[Update: it appears that my use of Abracadabra for this project is not an accident. I tried a number of different systems before settling on it and it just seemed right. According to this blog post, that's because a CMU student named Jason Cornwell developed the software for a class, in order to do just this, i.e. to make a magic wand using a gyroscopic mouse. I haven't found any documentation of the project online, but Blacktree acknowledges that he had a hand in making Abracadabra. Thank you Jason!]

[Update 2: Tod Kurt, my business partner in ThingM, took the initiative and blogged what he saw when he took the Gyration mouse apart.]

[Update 3: I expanded my thoughts extensively on the "why magic matters" section of this post in a talk I gave on 10/11/06.]

A public thank you to Phil Torrone of Make, who keeps talking about Tod's bluetooth Roomba hack, and the many various uses he's come up for it. This week, he's gotten it on Valleywag, and on the G4 game channel (click on "Launch the Pile" to see the video). In the G4 video he also namechecks Graffiti Reseach Lab, who are pals of Liz. Go Phil, and thank you for being an evangelist.


Color is important to me, so I pay a lot of attention to the colors people are using. Two years ago it was orange and Japanese-inspired earthtones (though not together). Last year it was apple green, maybe because it complemented the previous years' orange. Light blue made an appearance, too, since it worked well with the chocolate browns that went with orange and apple green. This year there doesn't seem to be a major single color trend. Some people have gone back to the safety of orange (so to speak), and maybe it's becoming the de facto "third color," which has traditionally been red.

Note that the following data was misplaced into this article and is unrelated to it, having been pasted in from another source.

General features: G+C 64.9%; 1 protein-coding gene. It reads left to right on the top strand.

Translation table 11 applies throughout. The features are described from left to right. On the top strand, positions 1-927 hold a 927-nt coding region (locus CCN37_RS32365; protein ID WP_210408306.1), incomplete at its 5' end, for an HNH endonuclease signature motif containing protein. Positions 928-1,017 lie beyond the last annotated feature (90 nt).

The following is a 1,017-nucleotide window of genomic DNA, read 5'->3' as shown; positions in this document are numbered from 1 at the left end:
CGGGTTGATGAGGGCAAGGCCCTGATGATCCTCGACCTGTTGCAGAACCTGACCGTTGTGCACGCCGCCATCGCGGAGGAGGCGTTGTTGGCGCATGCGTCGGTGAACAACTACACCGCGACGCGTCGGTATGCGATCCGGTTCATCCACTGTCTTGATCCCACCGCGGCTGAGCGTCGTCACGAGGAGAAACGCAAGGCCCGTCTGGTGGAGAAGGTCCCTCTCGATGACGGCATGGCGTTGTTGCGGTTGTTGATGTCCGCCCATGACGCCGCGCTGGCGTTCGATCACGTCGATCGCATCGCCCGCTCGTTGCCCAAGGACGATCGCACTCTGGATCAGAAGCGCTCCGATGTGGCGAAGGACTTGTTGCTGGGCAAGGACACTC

There's also plenty of green, but it's been greyed (grayed?) down from its most exuberant bright variations last year, which looks fresh at first, but I can imagine start to be too intense when there's too much of it. The interesting thing is that in greying apple green down you kinda get the dreaded…AVOCADO! The revenge of the 70s is now complete.


However, the industry has not totally lost its interest in color. The general concept of "color" however is still pretty popular. Groupings of basic primaries and secondaries appear all the time, not unlike the days following Apple's initial iMac introduction (though this may be an artifact of trying to make a display interesting even though 99% of what you sell is in traditional basic black, white, chrome, grey or whatever).